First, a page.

Sunday, July 09, 2017

Hannibal's trail of poop?

PUNIC WATCH: How (and Where) Did Hannibal Cross the Alps? He pulled off one of the greatest military feats ever. Now new scientific evidence points to Hannibal’s legendary route to Rome (Franz Lidz, The Smithsonian).
A relative newcomer to the debate, [microbiologist Chris] Allen insists that until now no hard material evidence has been presented that would indicate the most likely path. “Nada, zero, zip, zilch,” he says. “Everything has been guesswork based on readings of the classical texts.” He believes that he and his team of collaborators—led by Canadian geomorphologist Bill Mahaney—recently unearthed the first compelling clues, thanks to a massive patty of ancientmanure.

Embedded 16 inches deep in a bog on the French side of the Traversette is a thin layer of churned-up, compacted scat that suggests a large footfall by thousands of mammals at some point in the past. “If Hannibal had hauled his traveling circus over the pass, he would have stopped at the mire to water and feed the beasts,” reasons Allen. “And if that many horses, mules and, for that matter, elephants did graze there, they would have left behind a MAD.” That’s the acronym for what microbiologists delicately term a “mass animal deposition.”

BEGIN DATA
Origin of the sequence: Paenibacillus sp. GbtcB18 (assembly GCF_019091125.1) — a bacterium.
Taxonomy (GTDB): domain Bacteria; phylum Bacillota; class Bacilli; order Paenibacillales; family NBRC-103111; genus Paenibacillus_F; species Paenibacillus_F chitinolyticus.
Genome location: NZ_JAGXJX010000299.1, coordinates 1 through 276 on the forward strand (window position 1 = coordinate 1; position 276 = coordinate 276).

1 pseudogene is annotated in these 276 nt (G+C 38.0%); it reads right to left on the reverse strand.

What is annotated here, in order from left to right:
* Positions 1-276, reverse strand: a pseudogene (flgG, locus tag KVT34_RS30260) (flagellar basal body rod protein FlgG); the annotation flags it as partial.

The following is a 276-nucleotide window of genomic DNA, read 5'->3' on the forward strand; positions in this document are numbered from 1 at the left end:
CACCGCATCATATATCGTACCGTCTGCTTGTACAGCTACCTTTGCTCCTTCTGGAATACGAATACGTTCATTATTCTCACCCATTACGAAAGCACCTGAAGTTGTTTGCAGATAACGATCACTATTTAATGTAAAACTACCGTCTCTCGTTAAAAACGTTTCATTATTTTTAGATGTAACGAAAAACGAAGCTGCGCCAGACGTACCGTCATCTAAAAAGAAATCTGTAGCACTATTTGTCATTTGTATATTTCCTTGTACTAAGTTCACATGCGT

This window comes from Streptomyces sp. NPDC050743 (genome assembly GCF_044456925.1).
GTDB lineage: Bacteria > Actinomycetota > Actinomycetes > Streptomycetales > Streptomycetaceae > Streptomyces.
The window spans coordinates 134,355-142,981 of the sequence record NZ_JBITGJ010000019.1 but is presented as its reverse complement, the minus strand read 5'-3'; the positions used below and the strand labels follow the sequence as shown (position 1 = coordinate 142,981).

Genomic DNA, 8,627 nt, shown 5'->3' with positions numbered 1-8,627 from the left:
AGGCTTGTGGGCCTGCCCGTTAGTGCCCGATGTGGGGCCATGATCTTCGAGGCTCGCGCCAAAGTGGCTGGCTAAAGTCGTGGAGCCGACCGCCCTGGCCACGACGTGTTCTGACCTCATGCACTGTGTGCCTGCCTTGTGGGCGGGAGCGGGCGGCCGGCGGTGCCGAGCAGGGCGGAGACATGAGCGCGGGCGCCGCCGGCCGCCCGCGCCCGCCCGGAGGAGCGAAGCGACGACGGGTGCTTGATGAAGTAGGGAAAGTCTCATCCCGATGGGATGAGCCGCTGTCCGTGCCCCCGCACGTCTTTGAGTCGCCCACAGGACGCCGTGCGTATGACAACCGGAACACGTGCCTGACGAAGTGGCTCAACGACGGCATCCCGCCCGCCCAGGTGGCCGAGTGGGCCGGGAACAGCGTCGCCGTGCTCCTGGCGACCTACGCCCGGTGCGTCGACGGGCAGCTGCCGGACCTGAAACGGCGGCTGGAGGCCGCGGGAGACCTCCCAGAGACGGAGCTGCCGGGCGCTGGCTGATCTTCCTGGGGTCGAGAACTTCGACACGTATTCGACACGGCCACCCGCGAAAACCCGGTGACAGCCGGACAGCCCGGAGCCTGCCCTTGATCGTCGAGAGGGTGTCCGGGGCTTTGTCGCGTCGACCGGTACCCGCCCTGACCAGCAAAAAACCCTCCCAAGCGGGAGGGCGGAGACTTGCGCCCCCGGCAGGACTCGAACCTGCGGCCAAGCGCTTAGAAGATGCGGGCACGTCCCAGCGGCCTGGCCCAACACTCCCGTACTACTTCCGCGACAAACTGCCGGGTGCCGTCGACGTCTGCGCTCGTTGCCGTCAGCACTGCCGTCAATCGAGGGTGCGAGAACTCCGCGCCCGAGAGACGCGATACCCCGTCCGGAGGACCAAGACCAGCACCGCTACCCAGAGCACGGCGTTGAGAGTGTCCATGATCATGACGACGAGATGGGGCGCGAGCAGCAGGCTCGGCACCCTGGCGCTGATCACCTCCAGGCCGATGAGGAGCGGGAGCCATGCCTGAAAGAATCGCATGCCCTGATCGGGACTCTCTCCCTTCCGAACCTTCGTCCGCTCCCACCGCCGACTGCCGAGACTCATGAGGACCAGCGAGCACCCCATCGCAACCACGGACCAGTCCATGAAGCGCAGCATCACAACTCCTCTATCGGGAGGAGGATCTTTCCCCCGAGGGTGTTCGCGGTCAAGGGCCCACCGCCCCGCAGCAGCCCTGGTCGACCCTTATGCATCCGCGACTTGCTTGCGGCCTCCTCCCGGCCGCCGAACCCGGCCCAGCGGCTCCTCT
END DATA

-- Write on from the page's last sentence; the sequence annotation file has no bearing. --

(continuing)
By examining sediment from two cores and a trench—mostly soil matted with decomposed plant fiber—Allen and his crew have identified genetic materials that contain high concentrations of DNA fragments from Clostridia, bacteria that typically make up only 2 or 3 percent of peat microbes, but more than 70 percent of those found in the gut of horses. The bed of excrement also contained unusual levels of bile acids and fatty compounds found in the digestive tracts of horses and ruminants. Allen is most excited about having isolated parasite eggs—associated with gut tapeworms—preserved in the site like tiny genetic time capsules.
Allen's theory that this is the trail left by Hannibal's army during his crossing of the Alps in the Second Punic War. But it is controversial. I have already noted the theory here, but this Smithsonian article is a very detailed treatment of it and is worth reading.

For past PaleoJudaica post on Hannibal and the Punic wars, start here and follow the many links.

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